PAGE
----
USA Today has just posted an article counting down the best stadiums in the Big East and Cincinnati’s Nippert Stadium checks in at #1. Uhhhh, ok. Now my first thought – which wasn’t detailed in the piece – is what was the criteria for picking the order? Are we talking historical significance? Size and noise levels? Fan attendance? Amenities? Without a clear and concise outline as to how you came to these conclusions, it’s rather difficult to really understand the reasoning here. By the way, Papa John’s Cardinal Stadium was third on the list, also behind Rutgers’ High Point Solutions Stadium. Here’s the deal. I haven’t been to every stadium in the conference. Therefore it’s hard to properly critique the list. And I don’t want to be “fan-guy” that automatically assumes his team should have the #1 everything on every list ever made. However, I have been to Nippert Stadium – multiple times – and while it certainly carries some historical context, it’s also a terribly-attended, tiny, out-of-date venue with decent sight-lines at best in many corners of the stadium. Yeah, yeah, Cincy fans like to remind you that it’s smack-dab in the middle of campus and because it feels like the stadium could crumble beneath your feet at any given moment, it only adds to the Wrigley Field-esque allure of the stadium. So, in essence, old and crappy, with some historical history-type-history-sh*t, means they should ascend to the top spot. Right, got it.
Look, if you’re gonna do this list (no offense to the author) you have to create a set of guidelines. For example, If I were to make such a list, I would take into consideration the following:
– Stadium Appearance (How does it look to the naked eye? In need of construction? Need improvements?)
– Attendance (which stadium has a solid, consistently well-attended set of home games?)
– Amenities (suites? are we talking concrete bleachers or chair back seats? What kind of fod and drinks? Easy to access all seats in the stadium?)
– Atmosphere (sort of a spin-off of attendance, but sometimes smaller stadiums can be louder and larger stadiums can be not-so-loud. Basically, how rowdy is your venue?)
– Proximity to campus (while not vital, I feel like this always gives a more college-like feel to a stadium)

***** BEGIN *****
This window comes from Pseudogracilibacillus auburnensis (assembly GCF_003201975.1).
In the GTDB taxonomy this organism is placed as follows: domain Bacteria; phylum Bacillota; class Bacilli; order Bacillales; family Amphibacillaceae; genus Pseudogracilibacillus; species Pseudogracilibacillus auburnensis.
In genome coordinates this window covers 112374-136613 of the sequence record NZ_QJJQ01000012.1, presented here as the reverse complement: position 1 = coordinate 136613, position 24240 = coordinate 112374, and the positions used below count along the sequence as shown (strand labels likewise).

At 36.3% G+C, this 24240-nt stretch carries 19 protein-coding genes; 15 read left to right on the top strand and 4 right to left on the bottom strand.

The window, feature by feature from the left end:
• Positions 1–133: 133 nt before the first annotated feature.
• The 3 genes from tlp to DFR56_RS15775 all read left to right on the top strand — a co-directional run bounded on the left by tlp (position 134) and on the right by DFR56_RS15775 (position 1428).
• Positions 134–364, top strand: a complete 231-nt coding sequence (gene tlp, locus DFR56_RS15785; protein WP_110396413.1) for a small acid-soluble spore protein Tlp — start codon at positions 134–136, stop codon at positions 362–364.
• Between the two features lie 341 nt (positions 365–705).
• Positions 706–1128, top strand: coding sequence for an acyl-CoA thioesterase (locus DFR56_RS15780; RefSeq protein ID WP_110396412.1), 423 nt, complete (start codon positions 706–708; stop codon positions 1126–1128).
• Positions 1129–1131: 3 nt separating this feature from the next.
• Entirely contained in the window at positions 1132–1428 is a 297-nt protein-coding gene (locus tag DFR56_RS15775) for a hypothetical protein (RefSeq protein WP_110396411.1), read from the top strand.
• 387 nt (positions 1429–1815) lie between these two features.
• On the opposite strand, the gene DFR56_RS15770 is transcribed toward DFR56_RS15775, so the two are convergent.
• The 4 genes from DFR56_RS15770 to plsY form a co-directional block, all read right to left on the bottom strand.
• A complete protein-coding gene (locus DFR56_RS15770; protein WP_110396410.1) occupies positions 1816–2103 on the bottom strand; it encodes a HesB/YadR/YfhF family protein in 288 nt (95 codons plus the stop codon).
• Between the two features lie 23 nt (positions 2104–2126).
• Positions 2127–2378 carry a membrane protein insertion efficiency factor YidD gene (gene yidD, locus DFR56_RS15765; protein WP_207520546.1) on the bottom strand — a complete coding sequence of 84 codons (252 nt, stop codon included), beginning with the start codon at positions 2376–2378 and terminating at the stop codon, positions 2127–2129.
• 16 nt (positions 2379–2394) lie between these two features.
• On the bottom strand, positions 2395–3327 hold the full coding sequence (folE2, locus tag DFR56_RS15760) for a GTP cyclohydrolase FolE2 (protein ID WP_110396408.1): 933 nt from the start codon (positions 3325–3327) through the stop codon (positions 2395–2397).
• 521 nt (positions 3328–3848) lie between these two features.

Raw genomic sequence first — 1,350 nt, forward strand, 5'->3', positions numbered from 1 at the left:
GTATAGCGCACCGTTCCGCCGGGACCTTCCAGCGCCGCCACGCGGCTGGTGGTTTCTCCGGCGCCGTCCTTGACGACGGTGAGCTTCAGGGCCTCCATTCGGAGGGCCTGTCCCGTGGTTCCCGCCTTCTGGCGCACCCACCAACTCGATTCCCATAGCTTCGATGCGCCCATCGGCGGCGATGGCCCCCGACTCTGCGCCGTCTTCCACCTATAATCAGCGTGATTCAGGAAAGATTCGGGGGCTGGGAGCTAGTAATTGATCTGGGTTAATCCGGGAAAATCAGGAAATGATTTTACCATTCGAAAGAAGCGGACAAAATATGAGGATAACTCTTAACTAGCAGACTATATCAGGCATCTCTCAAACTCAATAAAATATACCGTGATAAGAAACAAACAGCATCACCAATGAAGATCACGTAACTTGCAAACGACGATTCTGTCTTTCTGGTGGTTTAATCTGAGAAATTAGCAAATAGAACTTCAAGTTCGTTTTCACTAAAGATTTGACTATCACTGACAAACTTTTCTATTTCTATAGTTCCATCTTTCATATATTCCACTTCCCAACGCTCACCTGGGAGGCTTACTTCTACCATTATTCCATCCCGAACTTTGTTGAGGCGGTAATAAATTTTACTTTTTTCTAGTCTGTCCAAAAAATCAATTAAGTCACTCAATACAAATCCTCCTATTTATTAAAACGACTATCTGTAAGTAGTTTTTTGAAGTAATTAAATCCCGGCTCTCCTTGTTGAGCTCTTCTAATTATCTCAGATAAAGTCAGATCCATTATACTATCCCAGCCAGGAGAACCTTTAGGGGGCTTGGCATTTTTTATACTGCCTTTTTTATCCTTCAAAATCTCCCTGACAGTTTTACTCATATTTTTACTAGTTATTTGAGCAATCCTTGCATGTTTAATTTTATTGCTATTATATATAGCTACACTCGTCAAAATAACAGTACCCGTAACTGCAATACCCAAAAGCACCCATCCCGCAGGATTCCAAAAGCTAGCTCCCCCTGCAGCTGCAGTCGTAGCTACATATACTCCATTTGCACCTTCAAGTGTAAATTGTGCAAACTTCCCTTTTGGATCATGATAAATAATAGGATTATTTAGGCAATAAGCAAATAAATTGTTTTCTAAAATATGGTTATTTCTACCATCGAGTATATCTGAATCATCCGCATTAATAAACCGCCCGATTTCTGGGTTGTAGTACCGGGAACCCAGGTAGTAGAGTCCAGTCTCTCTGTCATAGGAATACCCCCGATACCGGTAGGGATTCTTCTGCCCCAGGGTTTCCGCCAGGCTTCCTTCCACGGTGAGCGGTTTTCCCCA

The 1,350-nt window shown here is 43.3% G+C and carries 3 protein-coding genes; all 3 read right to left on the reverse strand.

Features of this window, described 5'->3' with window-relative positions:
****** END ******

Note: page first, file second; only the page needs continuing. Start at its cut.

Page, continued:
I can be objective here and say that I probably still wouldn’t put PJCS at #1. It’s not technically on campus (thought it’s damn close), some areas of the stadium are hard to access, and while I love our fan base, certain parts of the stadium are not exactly what I would call “rowdy”. In case you disagree, come sit over in my section (231) on a random week. You might get asked to sit down if you’re a person that likes to stand for the duration of the game. Catch my drift? That said, when it comes to luxury suites, comfortable stadium seating, top-notch amenities and physical appearance, there’s none better than PJCS. Again, I’ve never been to all of the stadiums, and while I am definitely biased, I just can’t fathom putting Nippert #1. Been there, seen it, not pretty, with or without the fact that it’s old and on campus. Here’s the list from USA Today.
1. Cincinnati, Nippert Stadium:Nestled tightly on campus, the conference’s smallest stadium is also one of the oldest in the country. The Bearcats are 18-3 since 2008 at their on-campus stadium, though they sometimes play at Paul Brown Stadium, home of the Cincinnati Bengals
2. Rutgers, High Point Solutions Stadium: Formerly “Rutgers Stadium,” the Scarlet Knights’ home has gotten some big-time upgrades in recent years. And who could forget “Pandemonium in Piscataway!”
3. Louisville, Papa John’s Cardinal Stadium: Capacity has gone up in recent years as the stadium has undergone renovations, making it a state-of-the-art facility. The design along the sidelines traps in noise, and when a blackout is in effect for night games, it’s an awesome sight.
4. Syracuse, Carrier Dome: One of the only domed stadiums in the nation, the Orange’s home is best known for basketball, but it can get real loud during football season in this unique environment.
5. UConn, Rentschler Field: Opened in 2003, the bowl can fill up to some extent, but the fans don’t turn up to watch football like they do for UConn basketball. (Rent is under rated and a tough place to win)
6. Pitt, Heinz Field: Another Big East stadium shared with an NFL team, Heinz Field gets better crowds than its counterparts, and its scenic location on the Ohio River makes it a great place to watch a game.
7. USF, Raymond James Stadium: Raymond James is an NFL stadium and it feels like that taking in a game. There have been a handful of memorable moments, but the seas of empty red seats look and feel ridiculous.
8. Temple, Lincoln Financial Field: Home of the Philadelphia Eagles, The Linc, just doesn’t get crowds for Temple games. Maybe that will change for Temple’s first season in the Big East, but it’s more depressing than exciting to take in a game there.